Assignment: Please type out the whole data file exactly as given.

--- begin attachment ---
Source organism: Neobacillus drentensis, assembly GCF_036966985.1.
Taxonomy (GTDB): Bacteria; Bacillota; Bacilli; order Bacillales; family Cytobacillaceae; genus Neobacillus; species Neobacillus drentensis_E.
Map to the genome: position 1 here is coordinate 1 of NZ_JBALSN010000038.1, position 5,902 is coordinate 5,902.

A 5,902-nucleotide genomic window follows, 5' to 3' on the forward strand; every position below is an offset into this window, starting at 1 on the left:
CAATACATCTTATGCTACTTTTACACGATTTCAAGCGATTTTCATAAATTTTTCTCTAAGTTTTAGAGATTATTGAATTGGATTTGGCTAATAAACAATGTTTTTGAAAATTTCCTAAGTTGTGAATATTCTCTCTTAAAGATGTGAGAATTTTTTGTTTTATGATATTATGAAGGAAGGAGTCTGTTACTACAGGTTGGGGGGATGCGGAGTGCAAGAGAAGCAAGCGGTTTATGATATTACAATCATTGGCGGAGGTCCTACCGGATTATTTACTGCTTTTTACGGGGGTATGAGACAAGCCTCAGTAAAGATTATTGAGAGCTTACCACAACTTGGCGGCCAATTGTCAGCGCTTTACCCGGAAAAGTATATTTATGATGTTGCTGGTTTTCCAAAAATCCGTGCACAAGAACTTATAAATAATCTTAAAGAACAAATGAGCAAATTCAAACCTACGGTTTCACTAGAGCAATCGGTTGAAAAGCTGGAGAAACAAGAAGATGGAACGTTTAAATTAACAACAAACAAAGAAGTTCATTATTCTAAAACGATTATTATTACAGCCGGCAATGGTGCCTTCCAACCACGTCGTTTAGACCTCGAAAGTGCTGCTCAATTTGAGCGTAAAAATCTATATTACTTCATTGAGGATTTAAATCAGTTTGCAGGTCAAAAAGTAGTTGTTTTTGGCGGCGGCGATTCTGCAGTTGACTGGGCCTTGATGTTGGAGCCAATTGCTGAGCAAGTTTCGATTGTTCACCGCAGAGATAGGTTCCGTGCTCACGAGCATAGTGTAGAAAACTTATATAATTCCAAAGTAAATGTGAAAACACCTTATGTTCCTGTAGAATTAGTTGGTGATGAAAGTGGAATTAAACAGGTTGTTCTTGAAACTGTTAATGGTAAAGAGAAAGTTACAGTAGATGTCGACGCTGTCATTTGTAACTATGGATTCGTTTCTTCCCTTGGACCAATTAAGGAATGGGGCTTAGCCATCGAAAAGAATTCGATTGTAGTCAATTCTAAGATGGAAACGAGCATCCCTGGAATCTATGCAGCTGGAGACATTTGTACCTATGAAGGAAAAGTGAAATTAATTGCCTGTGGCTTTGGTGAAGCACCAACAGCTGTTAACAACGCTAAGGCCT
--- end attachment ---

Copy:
Source organism: Neobacillus drentensis, assembly GCF_036966985.1.
Taxonomy (GTDB): Bacteria; Bacillota; Bacilli; order Bacillales; family Cytobacillaceae; genus Neobacillus; species Neobacillus drentensis_E.
Map to the genome: position 1 here is coordinate 1 of NZ_JBALSN010000038.1, position 5,902 is coordinate 5,902.

A 5,902-nucleotide genomic window follows, 5' to 3' on the forward strand; every position below is an offset into this window, starting at 1 on the left:
CAATACATCTTATGCTACTTTTACACGATTTCAAGCGATTTTCATAAATTTTTCTCTAAGTTTTAGAGATTATTGAATTGGATTTGGCTAATAAACAATGTTTTTGAAAATTTCCTAAGTTGTGAATATTCTCTCTTAAAGATGTGAGAATTTTTTGTTTTATGATATTATGAAGGAAGGAGTCTGTTACTACAGGTTGGGGGGATGCGGAGTGCAAGAGAAGCAAGCGGTTTATGATATTACAATCATTGGCGGAGGTCCTACCGGATTATTTACTGCTTTTTACGGGGGTATGAGACAAGCCTCAGTAAAGATTATTGAGAGCTTACCACAACTTGGCGGCCAATTGTCAGCGCTTTACCCGGAAAAGTATATTTATGATGTTGCTGGTTTTCCAAAAATCCGTGCACAAGAACTTATAAATAATCTTAAAGAACAAATGAGCAAATTCAAACCTACGGTTTCACTAGAGCAATCGGTTGAAAAGCTGGAGAAACAAGAAGATGGAACGTTTAAATTAACAACAAACAAAGAAGTTCATTATTCTAAAACGATTATTATTACAGCCGGCAATGGTGCCTTCCAACCACGTCGTTTAGACCTCGAAAGTGCTGCTCAATTTGAGCGTAAAAATCTATATTACTTCATTGAGGATTTAAATCAGTTTGCAGGTCAAAAAGTAGTTGTTTTTGGCGGCGGCGATTCTGCAGTTGACTGGGCCTTGATGTTGGAGCCAATTGCTGAGCAAGTTTCGATTGTTCACCGCAGAGATAGGTTCCGTGCTCACGAGCATAGTGTAGAAAACTTATATAATTCCAAAGTAAATGTGAAAACACCTTATGTTCCTGTAGAATTAGTTGGTGATGAAAGTGGAATTAAACAGGTTGTTCTTGAAACTGTTAATGGTAAAGAGAAAGTTACAGTAGATGTCGACGCTGTCATTTGTAACTATGGATTCGTTTCTTCCCTTGGACCAATTAAGGAATGGGGCTTAGCCATCGAAAAGAATTCGATTGTAGTCAATTCTAAGATGGAAACGAGCATCCCTGGAATCTATGCAGCTGGAGACATTTGTACCTATGAAGGAAAAGTGAAATTAATTGCCTGTGGCTTTGGTGAAGCACCAACAGCTGTTAACAACGCTAAGGCCT